Of all the animals of prey, man is the only sociable one.
Every one of us preys upon his neighbour, and yet we herd together.
The Beggar's Opera: John Gay

Thursday, 26 May 2011

Heroes of Fukushima

It's one of those stories that can restore your faith in human nature.

180 pensioners aged between 54 and 78 - many of them skilled engineers and construction workers - have volunteered to work on the clear-up at the Fukushima nuclear plant though a website set up by 72-year-old retired engineer Yasuteru Yamada.

'Our generation, who has, consciously or unconsciously, approved the construction of the Fukushima nuclear power plants and enjoyed the benefits of the vast supply of energy ... should be the first to join the Skilled Veteran Corps.'

With impeccable logic, he explains that older people should have priority working in these dangerous conditions; 'Young people with a long future should not have to be placed in a position of having to undertake such a task. Radiation exposure of the generation that will reproduce the next generation should be avoided.'

Now ask yourself what the reaction to this situation would be in Britain. I have no doubt that there are many retired engineers out there who would be equally selfless - I know some who, I am certain, would volunteer immediately - but what of the system, and the country in general?

And after all, if your doctor has carte blanche to stop you smoking/drinking/eating yourself to death, how would the NHS react to a bunch of citizens willingly entering a life-threatening situation despite their retired status?

In the aftermath of the tsunami, Pavlov's Cat commented acerbically on foreign astonishment at the lack of looting in Japan, and gave his reason:

'Because it simply doesn’t occur to them to take stuff that does not belong to them. The sense of community and personal honour will not even contemplate such a thing.'

We have become so accustomed to petty crime that it has become the default setting; anything you don't lock up is fair game to predatory thieves. Ironically for a nominally Judao-Christian culture - Thou Shalt Not Steal - respect for property has become something exotic to be wondered at.

I suspect the honourable and selfless action of these men and women will, in some quarters at least, generate similar levels of astonishment and incomprehension - the Mail dubbing the volunteers 'the Saga suicide squad' isn't going to help - but I, and I hope most right-minded people, have nothing but admiration for them.


  1. Ta for the linkage.

    I got a little bit teary reading the story.

    As for the Saga etc. why does the MSM always have to have a little sneer at something they don't or won't understand.
    Whoever made that headline is c**t of the first order, c**ti di tutti c**ti in other owrds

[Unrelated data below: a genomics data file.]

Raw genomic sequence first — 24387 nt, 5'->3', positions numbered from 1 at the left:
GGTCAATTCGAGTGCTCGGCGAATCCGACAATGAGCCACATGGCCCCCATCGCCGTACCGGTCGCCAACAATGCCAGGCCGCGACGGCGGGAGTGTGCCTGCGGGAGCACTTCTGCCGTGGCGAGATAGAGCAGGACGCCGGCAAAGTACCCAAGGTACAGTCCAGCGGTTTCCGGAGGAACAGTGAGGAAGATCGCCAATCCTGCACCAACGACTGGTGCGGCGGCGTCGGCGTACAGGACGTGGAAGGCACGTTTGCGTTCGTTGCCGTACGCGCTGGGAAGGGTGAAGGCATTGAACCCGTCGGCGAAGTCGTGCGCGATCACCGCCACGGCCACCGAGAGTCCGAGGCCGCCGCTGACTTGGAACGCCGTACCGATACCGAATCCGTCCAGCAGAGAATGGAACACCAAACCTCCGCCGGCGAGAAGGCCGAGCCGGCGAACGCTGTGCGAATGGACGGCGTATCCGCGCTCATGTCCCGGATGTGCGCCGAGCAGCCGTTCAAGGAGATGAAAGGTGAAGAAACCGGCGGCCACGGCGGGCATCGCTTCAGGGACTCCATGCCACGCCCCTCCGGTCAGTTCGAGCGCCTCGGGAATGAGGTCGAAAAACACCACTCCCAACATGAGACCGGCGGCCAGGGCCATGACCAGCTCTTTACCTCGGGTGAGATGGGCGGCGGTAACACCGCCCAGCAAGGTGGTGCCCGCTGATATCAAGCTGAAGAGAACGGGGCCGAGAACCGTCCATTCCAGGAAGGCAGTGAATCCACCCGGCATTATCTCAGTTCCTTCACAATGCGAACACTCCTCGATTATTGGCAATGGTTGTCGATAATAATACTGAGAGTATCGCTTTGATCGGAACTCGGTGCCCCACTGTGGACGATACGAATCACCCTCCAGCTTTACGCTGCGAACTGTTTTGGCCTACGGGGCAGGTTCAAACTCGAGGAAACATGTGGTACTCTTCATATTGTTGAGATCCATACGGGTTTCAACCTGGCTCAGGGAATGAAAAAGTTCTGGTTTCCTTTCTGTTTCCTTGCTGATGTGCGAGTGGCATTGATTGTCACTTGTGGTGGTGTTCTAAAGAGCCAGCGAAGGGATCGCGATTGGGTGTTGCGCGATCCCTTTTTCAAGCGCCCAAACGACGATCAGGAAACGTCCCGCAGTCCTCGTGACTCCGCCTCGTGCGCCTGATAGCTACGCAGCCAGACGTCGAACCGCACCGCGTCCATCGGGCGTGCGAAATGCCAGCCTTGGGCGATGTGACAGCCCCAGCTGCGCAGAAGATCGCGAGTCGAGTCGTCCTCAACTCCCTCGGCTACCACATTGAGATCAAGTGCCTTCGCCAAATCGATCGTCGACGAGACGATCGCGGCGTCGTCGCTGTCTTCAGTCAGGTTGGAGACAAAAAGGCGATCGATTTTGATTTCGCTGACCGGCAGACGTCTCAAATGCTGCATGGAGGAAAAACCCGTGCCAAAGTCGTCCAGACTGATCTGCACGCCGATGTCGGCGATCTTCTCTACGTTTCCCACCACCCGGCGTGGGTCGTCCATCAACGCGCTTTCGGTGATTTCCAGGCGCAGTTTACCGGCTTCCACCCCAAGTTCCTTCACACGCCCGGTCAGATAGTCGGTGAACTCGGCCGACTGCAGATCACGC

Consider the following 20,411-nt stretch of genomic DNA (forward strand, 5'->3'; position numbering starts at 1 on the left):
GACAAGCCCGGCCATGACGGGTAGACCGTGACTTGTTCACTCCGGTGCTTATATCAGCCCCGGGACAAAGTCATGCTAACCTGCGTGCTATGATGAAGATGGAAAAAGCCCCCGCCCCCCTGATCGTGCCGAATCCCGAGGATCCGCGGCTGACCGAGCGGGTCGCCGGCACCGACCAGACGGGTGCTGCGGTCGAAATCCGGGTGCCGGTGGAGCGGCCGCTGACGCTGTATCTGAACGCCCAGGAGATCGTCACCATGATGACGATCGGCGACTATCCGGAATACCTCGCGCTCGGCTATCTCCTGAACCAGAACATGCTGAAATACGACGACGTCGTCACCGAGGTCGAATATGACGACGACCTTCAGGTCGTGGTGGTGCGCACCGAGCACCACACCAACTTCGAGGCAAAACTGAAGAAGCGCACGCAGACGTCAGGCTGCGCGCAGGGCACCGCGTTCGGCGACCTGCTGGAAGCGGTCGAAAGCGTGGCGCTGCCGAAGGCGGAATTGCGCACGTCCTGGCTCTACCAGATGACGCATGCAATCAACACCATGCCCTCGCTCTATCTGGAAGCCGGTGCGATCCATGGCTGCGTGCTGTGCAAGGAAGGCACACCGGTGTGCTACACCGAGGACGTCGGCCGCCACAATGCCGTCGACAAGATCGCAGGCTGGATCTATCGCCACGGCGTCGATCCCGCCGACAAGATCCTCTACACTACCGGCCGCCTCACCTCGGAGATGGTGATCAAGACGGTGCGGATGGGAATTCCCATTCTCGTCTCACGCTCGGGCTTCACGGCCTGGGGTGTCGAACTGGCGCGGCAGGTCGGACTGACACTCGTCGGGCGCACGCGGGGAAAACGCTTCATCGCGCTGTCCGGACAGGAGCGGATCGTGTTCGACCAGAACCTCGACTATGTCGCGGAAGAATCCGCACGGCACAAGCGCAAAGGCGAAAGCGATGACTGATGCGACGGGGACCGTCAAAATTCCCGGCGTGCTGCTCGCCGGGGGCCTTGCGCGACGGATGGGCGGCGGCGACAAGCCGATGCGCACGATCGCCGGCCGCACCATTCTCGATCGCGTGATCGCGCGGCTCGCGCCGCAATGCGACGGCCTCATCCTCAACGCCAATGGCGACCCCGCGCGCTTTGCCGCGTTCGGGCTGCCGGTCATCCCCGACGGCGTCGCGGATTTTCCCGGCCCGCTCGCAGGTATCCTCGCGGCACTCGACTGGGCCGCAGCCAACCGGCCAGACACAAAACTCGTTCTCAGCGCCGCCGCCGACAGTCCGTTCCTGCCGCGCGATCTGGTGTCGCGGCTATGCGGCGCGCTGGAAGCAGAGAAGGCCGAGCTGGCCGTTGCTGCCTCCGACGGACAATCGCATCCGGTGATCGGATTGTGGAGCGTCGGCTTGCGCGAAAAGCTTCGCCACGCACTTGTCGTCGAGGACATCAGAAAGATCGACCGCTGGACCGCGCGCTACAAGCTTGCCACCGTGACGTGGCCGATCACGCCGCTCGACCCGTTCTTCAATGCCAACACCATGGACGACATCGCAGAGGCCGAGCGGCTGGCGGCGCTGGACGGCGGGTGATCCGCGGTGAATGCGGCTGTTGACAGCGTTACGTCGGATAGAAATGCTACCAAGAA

2. Thanks, Cat.

    I get the feeling the Mail's headline was added on by someone else after the article was written (in any case, they nicked it from the Times).

    You have more experience of Japan and would know better than I, but my bet is that, despite my title, these people don't see themselves as heroes at all, but as experts putting their knowledge to use in the best solution to a difficult problem.

  3. I don't think the Mail quite knew how to react. I can't see it happening here. We have a culture of standing back to allow the 'experts' or the 'authorities' to handle things.

  4. AKH, I agree - I get a definite sense the article is non-committal.

    I think the big difference is that the Japanese authorities have accepted the offer made by these people instead of trying to exercise full control of personnel.

  5. I think the Mail sub editor has either a real problem with the Japanese or doesn't understand the culture. Like when he described an apology bow as a grovel

    I also think in this time of 'live forever' 'Self, Self, Self' mentality the idea of self sacrifice does not compute to 'Them' the idea that one should sacrifice ones self for others is an anathema to them. It is the 'What's in it for me' generation

    These are the people that when they said 'Women and children first' would be looking for a dress to put on.

  6. "We have a culture of standing back to allow the 'experts' or the 'authorities' to handle things."

    We have it now. We never used to...

  7. Cat/JuliaM, I've been thinking along the same lines. My grandfathers were brought up on 'The Loss of the Birkenhead', as were many of their generation, in the clear expectation that they would do the same if necessary.

    The spirit of self-sacrifice still exists - every recent natural disaster has furnished examples - but it is at an individual level rather than a behavioural norm, where it has effectively been replaced with a 'someone else's problem' field.

    Perhaps Hollywood is to blame, with its fixation on the individual act of heroism - 'Go on without me, I'll hold off the indians/wolves/aliens' - or perhaps it was the sixties, when the cult of narcissism became rife and 'women and children first' became 'every man for himself'.

    That 'grovel' business had me spitting out cornflakes in fury but Blogger wasn't letting me comment at that point; consider yourself throroughly agreed with.

  8. Just FYI, the BBC have reported on this story and done it respectfully IMHO

    (apart for the bit about kamikaze's, but the interviewee treats it with the derision it deserves)

  9. Thanks for that, Cat; a shame the interviewer did take that kamikaze line but otherwise an interesting glimpse of an intelligent and principled man:

    'The question is whether you step forward, or you stay behind and watch.'